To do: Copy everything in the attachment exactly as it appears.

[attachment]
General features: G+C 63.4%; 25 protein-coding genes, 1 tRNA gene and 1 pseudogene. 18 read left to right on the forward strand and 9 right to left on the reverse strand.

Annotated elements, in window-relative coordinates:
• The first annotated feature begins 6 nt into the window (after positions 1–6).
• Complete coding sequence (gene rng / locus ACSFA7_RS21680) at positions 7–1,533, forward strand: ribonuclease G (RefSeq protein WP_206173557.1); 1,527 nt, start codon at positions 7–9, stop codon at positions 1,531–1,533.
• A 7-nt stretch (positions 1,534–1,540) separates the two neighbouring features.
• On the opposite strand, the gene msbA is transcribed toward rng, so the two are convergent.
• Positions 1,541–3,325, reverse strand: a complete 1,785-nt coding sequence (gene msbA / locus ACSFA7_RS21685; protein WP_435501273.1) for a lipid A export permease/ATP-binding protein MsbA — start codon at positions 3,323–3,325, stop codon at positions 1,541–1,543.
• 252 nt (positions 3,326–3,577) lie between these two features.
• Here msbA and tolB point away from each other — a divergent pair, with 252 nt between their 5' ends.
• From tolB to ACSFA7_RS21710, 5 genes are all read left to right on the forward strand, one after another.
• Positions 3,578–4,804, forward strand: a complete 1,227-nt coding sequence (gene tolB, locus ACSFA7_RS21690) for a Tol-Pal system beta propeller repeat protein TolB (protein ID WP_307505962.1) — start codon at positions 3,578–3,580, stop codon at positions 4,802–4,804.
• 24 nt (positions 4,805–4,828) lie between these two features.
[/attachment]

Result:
General features: G+C 63.4%; 25 protein-coding genes, 1 tRNA gene and 1 pseudogene. 18 read left to right on the forward strand and 9 right to left on the reverse strand.

Annotated elements, in window-relative coordinates:
• The first annotated feature begins 6 nt into the window (after positions 1–6).
• Complete coding sequence (gene rng / locus ACSFA7_RS21680) at positions 7–1,533, forward strand: ribonuclease G (RefSeq protein WP_206173557.1); 1,527 nt, start codon at positions 7–9, stop codon at positions 1,531–1,533.
• A 7-nt stretch (positions 1,534–1,540) separates the two neighbouring features.
• On the opposite strand, the gene msbA is transcribed toward rng, so the two are convergent.
• Positions 1,541–3,325, reverse strand: a complete 1,785-nt coding sequence (gene msbA / locus ACSFA7_RS21685; protein WP_435501273.1) for a lipid A export permease/ATP-binding protein MsbA — start codon at positions 3,323–3,325, stop codon at positions 1,541–1,543.
• 252 nt (positions 3,326–3,577) lie between these two features.
• Here msbA and tolB point away from each other — a divergent pair, with 252 nt between their 5' ends.
• From tolB to ACSFA7_RS21710, 5 genes are all read left to right on the forward strand, one after another.
• Positions 3,578–4,804, forward strand: a complete 1,227-nt coding sequence (gene tolB, locus ACSFA7_RS21690) for a Tol-Pal system beta propeller repeat protein TolB (protein ID WP_307505962.1) — start codon at positions 3,578–3,580, stop codon at positions 4,802–4,804.
• 24 nt (positions 4,805–4,828) lie between these two features.